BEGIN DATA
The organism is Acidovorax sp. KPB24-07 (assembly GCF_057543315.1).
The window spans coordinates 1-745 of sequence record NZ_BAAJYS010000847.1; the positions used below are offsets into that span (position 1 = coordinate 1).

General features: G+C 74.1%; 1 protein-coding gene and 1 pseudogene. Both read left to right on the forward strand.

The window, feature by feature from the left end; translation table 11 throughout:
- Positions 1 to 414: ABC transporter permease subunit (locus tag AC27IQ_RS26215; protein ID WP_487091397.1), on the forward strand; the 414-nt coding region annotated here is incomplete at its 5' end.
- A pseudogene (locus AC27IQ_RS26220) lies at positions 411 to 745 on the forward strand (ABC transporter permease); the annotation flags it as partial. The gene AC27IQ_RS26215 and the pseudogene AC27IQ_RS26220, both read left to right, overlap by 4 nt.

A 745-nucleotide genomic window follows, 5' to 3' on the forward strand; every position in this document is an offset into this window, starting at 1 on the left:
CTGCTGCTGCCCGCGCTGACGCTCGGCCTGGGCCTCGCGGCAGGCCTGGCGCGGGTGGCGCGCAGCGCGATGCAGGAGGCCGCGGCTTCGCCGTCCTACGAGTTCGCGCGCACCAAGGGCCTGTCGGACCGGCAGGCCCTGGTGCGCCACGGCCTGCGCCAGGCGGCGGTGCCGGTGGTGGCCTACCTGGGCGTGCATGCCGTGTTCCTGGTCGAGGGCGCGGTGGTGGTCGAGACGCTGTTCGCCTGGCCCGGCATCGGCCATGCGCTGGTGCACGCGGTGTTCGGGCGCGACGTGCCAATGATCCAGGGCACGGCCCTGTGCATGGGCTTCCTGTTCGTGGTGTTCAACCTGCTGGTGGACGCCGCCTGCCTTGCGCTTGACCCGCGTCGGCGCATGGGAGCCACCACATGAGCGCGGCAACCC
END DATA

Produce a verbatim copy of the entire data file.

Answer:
The organism is Acidovorax sp. KPB24-07 (assembly GCF_057543315.1).
The window spans coordinates 1-745 of sequence record NZ_BAAJYS010000847.1; the positions used below are offsets into that span (position 1 = coordinate 1).

General features: G+C 74.1%; 1 protein-coding gene and 1 pseudogene. Both read left to right on the forward strand.

The window, feature by feature from the left end; translation table 11 throughout:
- Positions 1 to 414: ABC transporter permease subunit (locus tag AC27IQ_RS26215; protein ID WP_487091397.1), on the forward strand; the 414-nt coding region annotated here is incomplete at its 5' end.
- A pseudogene (locus AC27IQ_RS26220) lies at positions 411 to 745 on the forward strand (ABC transporter permease); the annotation flags it as partial. The gene AC27IQ_RS26215 and the pseudogene AC27IQ_RS26220, both read left to right, overlap by 4 nt.

A 745-nucleotide genomic window follows, 5' to 3' on the forward strand; every position in this document is an offset into this window, starting at 1 on the left:
CTGCTGCTGCCCGCGCTGACGCTCGGCCTGGGCCTCGCGGCAGGCCTGGCGCGGGTGGCGCGCAGCGCGATGCAGGAGGCCGCGGCTTCGCCGTCCTACGAGTTCGCGCGCACCAAGGGCCTGTCGGACCGGCAGGCCCTGGTGCGCCACGGCCTGCGCCAGGCGGCGGTGCCGGTGGTGGCCTACCTGGGCGTGCATGCCGTGTTCCTGGTCGAGGGCGCGGTGGTGGTCGAGACGCTGTTCGCCTGGCCCGGCATCGGCCATGCGCTGGTGCACGCGGTGTTCGGGCGCGACGTGCCAATGATCCAGGGCACGGCCCTGTGCATGGGCTTCCTGTTCGTGGTGTTCAACCTGCTGGTGGACGCCGCCTGCCTTGCGCTTGACCCGCGTCGGCGCATGGGAGCCACCACATGAGCGCGGCAACCC